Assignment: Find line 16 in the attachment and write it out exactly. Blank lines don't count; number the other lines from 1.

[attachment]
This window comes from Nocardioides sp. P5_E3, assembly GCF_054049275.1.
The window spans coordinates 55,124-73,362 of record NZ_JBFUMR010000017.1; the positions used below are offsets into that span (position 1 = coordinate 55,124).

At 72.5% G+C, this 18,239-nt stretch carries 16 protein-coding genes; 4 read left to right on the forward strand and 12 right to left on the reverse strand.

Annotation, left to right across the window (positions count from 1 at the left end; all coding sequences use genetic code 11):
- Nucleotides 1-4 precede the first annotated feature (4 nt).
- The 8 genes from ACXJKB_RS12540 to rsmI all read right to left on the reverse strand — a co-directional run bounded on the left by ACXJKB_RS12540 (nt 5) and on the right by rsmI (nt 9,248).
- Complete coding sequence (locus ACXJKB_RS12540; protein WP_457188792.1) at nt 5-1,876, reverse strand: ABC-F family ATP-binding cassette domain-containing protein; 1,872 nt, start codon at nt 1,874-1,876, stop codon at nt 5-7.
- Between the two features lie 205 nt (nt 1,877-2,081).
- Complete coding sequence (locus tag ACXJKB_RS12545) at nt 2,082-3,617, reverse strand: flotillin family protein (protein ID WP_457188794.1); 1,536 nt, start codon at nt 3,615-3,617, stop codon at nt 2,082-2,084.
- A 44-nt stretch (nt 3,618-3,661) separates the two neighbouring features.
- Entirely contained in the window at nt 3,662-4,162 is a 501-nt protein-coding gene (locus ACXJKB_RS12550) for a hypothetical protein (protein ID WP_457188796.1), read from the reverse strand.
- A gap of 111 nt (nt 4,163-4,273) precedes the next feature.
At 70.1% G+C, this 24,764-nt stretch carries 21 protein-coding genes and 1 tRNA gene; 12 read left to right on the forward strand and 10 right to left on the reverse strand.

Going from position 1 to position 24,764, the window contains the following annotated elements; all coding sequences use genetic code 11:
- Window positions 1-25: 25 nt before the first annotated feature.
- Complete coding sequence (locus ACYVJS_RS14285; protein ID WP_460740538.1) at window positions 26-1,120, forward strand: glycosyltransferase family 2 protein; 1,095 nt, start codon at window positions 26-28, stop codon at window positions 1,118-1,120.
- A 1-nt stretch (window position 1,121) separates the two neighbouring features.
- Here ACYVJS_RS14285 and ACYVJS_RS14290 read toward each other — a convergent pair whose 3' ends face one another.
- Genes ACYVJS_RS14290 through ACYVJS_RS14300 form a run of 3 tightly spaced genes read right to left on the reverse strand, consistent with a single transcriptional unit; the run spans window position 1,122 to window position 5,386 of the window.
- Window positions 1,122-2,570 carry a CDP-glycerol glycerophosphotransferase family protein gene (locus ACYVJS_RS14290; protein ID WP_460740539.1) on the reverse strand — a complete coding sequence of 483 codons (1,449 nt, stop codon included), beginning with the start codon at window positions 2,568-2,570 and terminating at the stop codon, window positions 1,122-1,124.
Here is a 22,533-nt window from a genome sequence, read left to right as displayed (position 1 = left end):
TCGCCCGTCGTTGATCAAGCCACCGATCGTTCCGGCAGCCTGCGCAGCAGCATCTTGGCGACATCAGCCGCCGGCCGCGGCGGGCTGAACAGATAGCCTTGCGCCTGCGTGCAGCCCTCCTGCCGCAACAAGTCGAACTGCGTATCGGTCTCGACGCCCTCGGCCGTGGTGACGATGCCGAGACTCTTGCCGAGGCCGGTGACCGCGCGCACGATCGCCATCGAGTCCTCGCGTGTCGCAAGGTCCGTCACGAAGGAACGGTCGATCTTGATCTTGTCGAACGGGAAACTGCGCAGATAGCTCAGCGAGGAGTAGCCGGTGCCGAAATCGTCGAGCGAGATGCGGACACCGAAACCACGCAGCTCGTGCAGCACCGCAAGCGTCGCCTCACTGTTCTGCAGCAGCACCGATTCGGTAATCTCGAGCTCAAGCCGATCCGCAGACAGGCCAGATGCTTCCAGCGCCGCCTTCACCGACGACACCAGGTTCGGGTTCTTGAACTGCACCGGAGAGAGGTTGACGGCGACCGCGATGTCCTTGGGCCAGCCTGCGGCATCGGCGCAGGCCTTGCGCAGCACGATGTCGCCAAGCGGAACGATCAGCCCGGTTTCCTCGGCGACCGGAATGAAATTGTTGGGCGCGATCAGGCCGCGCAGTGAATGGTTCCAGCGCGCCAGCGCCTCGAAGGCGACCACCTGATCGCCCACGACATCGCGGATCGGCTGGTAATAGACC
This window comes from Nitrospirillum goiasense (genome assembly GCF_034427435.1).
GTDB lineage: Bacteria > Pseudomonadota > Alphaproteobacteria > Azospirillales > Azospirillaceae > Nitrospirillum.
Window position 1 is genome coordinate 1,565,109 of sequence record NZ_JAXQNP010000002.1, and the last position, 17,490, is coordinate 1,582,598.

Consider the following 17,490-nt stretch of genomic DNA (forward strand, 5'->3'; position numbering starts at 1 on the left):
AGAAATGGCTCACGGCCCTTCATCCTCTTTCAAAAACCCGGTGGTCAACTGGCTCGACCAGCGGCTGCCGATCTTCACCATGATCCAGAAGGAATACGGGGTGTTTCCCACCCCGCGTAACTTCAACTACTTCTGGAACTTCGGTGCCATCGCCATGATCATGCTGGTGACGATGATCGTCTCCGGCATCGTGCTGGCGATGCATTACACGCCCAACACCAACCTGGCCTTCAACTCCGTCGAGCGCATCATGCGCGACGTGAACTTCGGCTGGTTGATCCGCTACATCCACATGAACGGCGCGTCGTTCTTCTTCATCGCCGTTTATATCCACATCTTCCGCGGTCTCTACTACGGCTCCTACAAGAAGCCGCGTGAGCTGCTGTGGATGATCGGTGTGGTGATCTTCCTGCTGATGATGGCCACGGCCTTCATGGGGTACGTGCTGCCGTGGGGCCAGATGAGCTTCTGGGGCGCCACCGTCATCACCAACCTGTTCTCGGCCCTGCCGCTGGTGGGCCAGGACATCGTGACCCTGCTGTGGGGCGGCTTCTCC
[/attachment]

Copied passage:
- Complete coding sequence (locus ACYVJS_RS14285; protein ID WP_460740538.1) at window positions 26-1,120, forward strand: glycosyltransferase family 2 protein; 1,095 nt, start codon at window positions 26-28, stop codon at window positions 1,118-1,120.